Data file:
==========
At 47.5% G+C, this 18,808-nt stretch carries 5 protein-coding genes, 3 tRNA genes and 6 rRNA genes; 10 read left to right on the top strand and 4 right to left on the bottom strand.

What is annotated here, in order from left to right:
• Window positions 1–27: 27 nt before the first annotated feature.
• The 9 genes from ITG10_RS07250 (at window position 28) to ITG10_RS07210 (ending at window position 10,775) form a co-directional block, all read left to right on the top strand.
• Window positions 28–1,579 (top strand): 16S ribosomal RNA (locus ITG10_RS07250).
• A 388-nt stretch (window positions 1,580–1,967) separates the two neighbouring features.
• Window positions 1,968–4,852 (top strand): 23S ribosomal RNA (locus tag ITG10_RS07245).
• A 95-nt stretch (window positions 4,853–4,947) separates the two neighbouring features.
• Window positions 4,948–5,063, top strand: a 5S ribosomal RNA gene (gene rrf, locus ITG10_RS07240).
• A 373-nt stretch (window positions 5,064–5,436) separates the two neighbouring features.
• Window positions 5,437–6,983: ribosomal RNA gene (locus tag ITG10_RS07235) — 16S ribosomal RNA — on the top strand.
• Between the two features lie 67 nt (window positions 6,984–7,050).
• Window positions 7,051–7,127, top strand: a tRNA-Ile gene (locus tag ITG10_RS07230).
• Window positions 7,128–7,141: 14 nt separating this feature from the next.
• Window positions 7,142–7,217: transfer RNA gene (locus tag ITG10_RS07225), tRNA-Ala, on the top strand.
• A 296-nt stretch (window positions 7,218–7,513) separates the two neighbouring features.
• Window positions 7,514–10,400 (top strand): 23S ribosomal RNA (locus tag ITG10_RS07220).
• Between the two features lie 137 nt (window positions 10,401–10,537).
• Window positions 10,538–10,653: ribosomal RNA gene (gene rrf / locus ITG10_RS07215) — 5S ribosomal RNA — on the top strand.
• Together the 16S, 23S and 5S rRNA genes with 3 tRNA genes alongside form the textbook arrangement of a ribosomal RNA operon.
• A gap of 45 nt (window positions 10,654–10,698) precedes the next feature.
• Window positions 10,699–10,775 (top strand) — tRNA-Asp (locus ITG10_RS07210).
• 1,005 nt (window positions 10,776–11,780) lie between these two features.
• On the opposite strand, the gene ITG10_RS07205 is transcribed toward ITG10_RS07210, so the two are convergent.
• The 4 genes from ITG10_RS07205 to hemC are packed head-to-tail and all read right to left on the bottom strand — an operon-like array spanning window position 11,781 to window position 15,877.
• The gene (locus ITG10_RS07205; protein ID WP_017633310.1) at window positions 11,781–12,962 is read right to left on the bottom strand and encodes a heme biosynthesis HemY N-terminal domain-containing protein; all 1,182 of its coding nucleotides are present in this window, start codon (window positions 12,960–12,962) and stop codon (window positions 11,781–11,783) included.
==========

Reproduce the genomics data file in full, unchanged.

At 47.5% G+C, this 18,808-nt stretch carries 5 protein-coding genes, 3 tRNA genes and 6 rRNA genes; 10 read left to right on the top strand and 4 right to left on the bottom strand.

What is annotated here, in order from left to right:
• Window positions 1–27: 27 nt before the first annotated feature.
• The 9 genes from ITG10_RS07250 (at window position 28) to ITG10_RS07210 (ending at window position 10,775) form a co-directional block, all read left to right on the top strand.
• Window positions 28–1,579 (top strand): 16S ribosomal RNA (locus ITG10_RS07250).
• A 388-nt stretch (window positions 1,580–1,967) separates the two neighbouring features.
• Window positions 1,968–4,852 (top strand): 23S ribosomal RNA (locus tag ITG10_RS07245).
• A 95-nt stretch (window positions 4,853–4,947) separates the two neighbouring features.
• Window positions 4,948–5,063, top strand: a 5S ribosomal RNA gene (gene rrf, locus ITG10_RS07240).
• A 373-nt stretch (window positions 5,064–5,436) separates the two neighbouring features.
• Window positions 5,437–6,983: ribosomal RNA gene (locus tag ITG10_RS07235) — 16S ribosomal RNA — on the top strand.
• Between the two features lie 67 nt (window positions 6,984–7,050).
• Window positions 7,051–7,127, top strand: a tRNA-Ile gene (locus tag ITG10_RS07230).
• Window positions 7,128–7,141: 14 nt separating this feature from the next.
• Window positions 7,142–7,217: transfer RNA gene (locus tag ITG10_RS07225), tRNA-Ala, on the top strand.
• A 296-nt stretch (window positions 7,218–7,513) separates the two neighbouring features.
• Window positions 7,514–10,400 (top strand): 23S ribosomal RNA (locus tag ITG10_RS07220).
• Between the two features lie 137 nt (window positions 10,401–10,537).
• Window positions 10,538–10,653: ribosomal RNA gene (gene rrf / locus ITG10_RS07215) — 5S ribosomal RNA — on the top strand.
• Together the 16S, 23S and 5S rRNA genes with 3 tRNA genes alongside form the textbook arrangement of a ribosomal RNA operon.
• A gap of 45 nt (window positions 10,654–10,698) precedes the next feature.
• Window positions 10,699–10,775 (top strand) — tRNA-Asp (locus ITG10_RS07210).
• 1,005 nt (window positions 10,776–11,780) lie between these two features.
• On the opposite strand, the gene ITG10_RS07205 is transcribed toward ITG10_RS07210, so the two are convergent.
• The 4 genes from ITG10_RS07205 to hemC are packed head-to-tail and all read right to left on the bottom strand — an operon-like array spanning window position 11,781 to window position 15,877.
• The gene (locus ITG10_RS07205; protein ID WP_017633310.1) at window positions 11,781–12,962 is read right to left on the bottom strand and encodes a heme biosynthesis HemY N-terminal domain-containing protein; all 1,182 of its coding nucleotides are present in this window, start codon (window positions 12,960–12,962) and stop codon (window positions 11,781–11,783) included.